Friday 3rd April, 2009
10:05am to 10:05am
The Darwin Information Typing Architecture (DITA) has emerged over the last few years as a new standard for managing and developing technical content. Originally developed by IBM, DITA is now managed by OASIS (the Organization for the Advancement of Structured Information Standards) a not-for-profit consortium that drives the development, convergence and adoption of open standards for the global information society.
Information typing is at the heart of DITA. This means that each unit of information is classified as either a Task or a Concept or a Reference, and that this classification determines the topic content. For example, a Task topic can contain procedural steps, while a concept or a Reference topic cannot. A key principle of DITA is specialization, which means that new information types can be created from the basic types and that these new types automatically inherit the processing rules of the basic types.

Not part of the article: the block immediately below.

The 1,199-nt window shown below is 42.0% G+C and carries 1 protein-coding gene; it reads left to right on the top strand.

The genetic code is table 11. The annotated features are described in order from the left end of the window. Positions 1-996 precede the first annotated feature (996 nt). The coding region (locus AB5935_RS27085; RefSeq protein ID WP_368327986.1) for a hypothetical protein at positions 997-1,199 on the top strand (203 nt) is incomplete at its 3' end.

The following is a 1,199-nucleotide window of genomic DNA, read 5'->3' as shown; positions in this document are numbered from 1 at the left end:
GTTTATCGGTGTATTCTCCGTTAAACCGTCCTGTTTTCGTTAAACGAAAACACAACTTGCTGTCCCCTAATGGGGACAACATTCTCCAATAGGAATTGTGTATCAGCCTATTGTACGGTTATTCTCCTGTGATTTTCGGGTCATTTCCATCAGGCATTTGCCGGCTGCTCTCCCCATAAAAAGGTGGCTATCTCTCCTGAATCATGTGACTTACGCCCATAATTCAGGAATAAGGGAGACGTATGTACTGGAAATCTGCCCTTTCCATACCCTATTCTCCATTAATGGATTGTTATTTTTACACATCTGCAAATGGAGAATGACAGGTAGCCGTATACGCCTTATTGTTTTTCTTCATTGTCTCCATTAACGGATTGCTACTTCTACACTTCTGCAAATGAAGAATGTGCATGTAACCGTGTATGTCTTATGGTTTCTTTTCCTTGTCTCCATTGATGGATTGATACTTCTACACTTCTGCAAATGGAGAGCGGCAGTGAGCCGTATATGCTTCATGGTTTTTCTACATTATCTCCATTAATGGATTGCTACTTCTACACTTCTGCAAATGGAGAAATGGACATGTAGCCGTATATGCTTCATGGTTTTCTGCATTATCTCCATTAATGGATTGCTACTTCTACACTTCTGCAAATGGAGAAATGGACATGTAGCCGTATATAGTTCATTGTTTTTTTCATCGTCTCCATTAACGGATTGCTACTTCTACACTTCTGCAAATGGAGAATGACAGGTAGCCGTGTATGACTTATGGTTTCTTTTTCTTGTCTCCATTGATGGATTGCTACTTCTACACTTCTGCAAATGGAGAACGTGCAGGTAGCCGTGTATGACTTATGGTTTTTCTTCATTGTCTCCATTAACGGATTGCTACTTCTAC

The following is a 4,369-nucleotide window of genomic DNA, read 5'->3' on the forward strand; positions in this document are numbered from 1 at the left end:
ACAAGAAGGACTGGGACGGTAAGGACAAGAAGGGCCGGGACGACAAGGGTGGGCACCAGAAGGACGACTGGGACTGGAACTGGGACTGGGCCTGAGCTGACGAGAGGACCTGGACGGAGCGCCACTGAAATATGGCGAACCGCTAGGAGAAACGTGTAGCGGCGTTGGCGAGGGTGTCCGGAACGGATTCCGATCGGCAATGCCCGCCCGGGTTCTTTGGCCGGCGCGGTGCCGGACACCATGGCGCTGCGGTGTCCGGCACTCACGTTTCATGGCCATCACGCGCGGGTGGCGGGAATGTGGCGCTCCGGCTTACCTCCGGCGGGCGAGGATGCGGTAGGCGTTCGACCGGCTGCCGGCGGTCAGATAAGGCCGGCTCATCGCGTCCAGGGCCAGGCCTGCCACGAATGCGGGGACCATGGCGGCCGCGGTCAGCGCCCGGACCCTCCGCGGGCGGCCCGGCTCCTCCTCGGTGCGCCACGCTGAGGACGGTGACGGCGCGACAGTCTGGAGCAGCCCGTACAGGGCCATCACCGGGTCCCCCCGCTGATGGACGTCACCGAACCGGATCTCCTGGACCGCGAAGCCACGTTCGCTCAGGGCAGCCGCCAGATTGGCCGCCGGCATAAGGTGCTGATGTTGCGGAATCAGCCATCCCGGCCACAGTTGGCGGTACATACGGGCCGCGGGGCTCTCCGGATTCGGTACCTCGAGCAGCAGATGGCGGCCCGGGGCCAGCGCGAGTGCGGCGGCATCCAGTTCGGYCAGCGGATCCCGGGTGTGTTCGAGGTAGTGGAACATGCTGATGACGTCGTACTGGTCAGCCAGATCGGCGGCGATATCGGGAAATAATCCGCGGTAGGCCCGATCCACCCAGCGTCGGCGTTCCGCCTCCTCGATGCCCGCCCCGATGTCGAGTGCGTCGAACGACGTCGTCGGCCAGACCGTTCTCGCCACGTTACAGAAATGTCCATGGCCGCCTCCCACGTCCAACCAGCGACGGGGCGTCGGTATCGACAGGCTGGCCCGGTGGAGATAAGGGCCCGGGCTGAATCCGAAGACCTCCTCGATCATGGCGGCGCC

From an author's point of view, using DITA to produce standardised units of information facilitates content re-use and so brings the goal of "single-sourcing" (writing once and publishing many times in multiple formats) that much closer. There are difficulties too, as using DITA forces writers to stop thinking about books and chapters, and instead to think in terms of smaller chunks or topics. DITA also turns back the clock on the WYSYWIG world of desktop publishing, by separating content development from presentation, just as you would expect from a mark-up language.
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